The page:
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This week Trump revealed his infrastructure plans include $1 trillion in public and private investment.

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Earlier this week (June 9, 2017), the White House said, “The president aims to give states and localities the ability to address their own critical infrastructure needs and to collaborate with private enterprises where it makes sense.”

In his speech at the Rivertowne Marina, Trump revealed his infrastructure plans include $1 trillion in public and private investment. Trump says it is “time to rebuild our country to bring back our jobs, to restore our dreams.”

There are few specifics of Trump’s infrastructure plans, but Bloomberg reports that over the next 10 years, Trump plans to dedicate $200 billion to federal funding and $800 billion to state funding.
“We will buy American and we will hire American,” Trump said, urging it is time for the United States to look out for its own best interests.

Referencing his dedication to infrastructure progression, Trump referenced his decision to approve the Dakota access pipeline, where other politicians did not.

An anticipated topic that Trump did not mention was the Brent Spence Bridge, which connects Kentucky and Ohio. The Brent Spence Bridge has been deemed “structurally obsolete,” and there is a very very large need to fund and build a sister bridge because the Brent Bridge will collapse in the very very near future.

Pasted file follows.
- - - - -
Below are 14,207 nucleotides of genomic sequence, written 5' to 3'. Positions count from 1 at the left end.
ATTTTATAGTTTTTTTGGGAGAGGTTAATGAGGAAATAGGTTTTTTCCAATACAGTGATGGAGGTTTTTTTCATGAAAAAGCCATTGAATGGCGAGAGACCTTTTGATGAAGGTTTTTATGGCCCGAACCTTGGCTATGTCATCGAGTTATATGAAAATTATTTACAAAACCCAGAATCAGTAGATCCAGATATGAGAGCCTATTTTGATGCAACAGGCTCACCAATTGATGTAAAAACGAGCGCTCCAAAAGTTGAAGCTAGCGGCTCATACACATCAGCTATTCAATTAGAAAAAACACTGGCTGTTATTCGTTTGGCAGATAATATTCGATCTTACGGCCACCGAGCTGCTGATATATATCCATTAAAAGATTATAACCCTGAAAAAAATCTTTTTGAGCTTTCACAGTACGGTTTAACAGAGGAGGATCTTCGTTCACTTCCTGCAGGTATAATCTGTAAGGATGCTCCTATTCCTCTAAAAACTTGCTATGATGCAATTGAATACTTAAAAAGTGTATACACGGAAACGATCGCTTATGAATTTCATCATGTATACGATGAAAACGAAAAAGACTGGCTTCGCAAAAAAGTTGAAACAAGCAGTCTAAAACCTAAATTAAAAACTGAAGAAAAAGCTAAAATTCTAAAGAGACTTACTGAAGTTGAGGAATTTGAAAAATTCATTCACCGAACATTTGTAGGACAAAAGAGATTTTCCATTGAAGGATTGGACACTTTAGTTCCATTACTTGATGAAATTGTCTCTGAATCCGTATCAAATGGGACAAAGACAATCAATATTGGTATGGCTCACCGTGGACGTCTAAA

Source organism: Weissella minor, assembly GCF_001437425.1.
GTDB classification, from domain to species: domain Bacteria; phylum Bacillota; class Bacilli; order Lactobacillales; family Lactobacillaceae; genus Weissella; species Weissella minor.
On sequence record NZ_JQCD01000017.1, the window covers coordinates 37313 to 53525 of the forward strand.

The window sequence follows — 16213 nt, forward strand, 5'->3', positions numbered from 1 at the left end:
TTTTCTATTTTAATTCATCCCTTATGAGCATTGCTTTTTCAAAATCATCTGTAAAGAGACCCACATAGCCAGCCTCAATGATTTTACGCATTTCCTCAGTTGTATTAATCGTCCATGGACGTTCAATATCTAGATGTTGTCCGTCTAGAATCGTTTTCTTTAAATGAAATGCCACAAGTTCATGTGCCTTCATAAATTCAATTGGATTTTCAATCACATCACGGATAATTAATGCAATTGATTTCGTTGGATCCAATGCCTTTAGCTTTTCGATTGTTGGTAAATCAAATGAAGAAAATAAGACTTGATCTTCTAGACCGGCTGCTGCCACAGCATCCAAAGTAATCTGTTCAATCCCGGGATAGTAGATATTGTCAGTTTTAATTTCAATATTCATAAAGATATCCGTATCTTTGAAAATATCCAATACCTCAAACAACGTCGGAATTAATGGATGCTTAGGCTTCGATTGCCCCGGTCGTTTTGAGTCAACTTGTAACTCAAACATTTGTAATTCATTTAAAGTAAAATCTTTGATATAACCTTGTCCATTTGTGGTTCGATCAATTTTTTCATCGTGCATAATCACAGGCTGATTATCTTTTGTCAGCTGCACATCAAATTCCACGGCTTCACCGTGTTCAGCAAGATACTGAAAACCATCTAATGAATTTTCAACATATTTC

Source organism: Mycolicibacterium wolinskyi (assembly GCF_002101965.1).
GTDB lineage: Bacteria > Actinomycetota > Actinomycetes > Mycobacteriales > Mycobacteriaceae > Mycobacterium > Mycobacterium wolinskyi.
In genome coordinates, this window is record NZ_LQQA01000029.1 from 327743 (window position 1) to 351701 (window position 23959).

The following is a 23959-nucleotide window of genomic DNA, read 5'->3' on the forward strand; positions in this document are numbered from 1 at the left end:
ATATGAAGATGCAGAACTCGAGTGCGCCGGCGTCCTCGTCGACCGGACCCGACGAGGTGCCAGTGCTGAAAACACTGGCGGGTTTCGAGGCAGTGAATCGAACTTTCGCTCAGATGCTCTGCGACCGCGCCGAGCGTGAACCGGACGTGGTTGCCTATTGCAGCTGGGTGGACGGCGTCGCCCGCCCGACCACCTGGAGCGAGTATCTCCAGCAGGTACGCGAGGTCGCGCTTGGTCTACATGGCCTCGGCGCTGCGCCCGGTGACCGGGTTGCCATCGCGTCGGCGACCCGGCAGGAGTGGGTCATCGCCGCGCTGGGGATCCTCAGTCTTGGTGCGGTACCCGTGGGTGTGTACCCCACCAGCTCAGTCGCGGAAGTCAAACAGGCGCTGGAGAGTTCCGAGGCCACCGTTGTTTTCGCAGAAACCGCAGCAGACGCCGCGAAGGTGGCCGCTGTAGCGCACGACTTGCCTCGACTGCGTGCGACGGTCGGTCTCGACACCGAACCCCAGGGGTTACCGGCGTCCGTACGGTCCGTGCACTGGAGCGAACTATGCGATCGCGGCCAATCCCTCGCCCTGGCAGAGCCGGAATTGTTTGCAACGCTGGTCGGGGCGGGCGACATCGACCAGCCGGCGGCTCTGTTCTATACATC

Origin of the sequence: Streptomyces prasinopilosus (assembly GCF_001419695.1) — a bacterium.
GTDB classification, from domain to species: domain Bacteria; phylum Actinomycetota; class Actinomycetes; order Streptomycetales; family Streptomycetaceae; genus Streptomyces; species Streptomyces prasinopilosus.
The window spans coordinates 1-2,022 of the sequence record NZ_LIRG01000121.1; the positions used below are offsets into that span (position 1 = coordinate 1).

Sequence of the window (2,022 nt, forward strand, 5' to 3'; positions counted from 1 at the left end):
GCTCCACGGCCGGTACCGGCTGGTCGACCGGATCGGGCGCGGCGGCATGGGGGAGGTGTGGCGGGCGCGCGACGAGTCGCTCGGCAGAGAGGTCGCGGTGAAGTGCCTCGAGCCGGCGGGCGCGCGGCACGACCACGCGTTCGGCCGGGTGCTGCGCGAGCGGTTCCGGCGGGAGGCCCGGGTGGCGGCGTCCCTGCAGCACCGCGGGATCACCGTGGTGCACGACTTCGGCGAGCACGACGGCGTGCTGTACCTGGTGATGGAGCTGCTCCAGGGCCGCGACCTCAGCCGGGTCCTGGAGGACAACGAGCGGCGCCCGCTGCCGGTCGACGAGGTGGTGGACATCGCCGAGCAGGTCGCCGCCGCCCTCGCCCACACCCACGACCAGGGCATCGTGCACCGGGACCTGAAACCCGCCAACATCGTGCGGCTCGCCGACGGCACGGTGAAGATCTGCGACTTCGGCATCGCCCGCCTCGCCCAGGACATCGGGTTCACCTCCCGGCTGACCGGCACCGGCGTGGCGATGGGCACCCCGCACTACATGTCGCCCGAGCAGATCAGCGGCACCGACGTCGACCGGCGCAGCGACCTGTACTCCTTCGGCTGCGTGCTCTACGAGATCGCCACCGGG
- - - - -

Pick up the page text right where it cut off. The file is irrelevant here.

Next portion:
Continuing Trump’s infrastructure conversation, the Kentucky Chamber has invited Elaine Chao, United States Transportation Secretary, to speak at the 2017 annual Business Summit at the end of July. Chao is a Kentucky resident and wife of Senator Mitch McConnell. Chao has an MBA from Harvard Business School was the CEO of United Way of America and Director of the Peace Corps.

My question is, according to Mrs. Chao/McConnell, the trillions of dollars required for the funding these essential infrastructure projects is going to come from private companies, tax breaks, etc., and I don’t understand how this is possible since I thought I understood where money comes from? Can you help me understand her concept because I don’t get it?

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Posted by Dennis
Posted on 06/10/2017 3:00 AM
175 views
Private answer

Washinton Post’s post.

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Posted by Dennis
Answered on 06/10/2017 3:24 AM
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    The money can come form the privates sector as the result of bank loans. Loans and invetment that would not happen without the encoragement of the “tax breaks etc”.

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    Posted by Dinero
    Answered on 06/10/2017 6:55 AM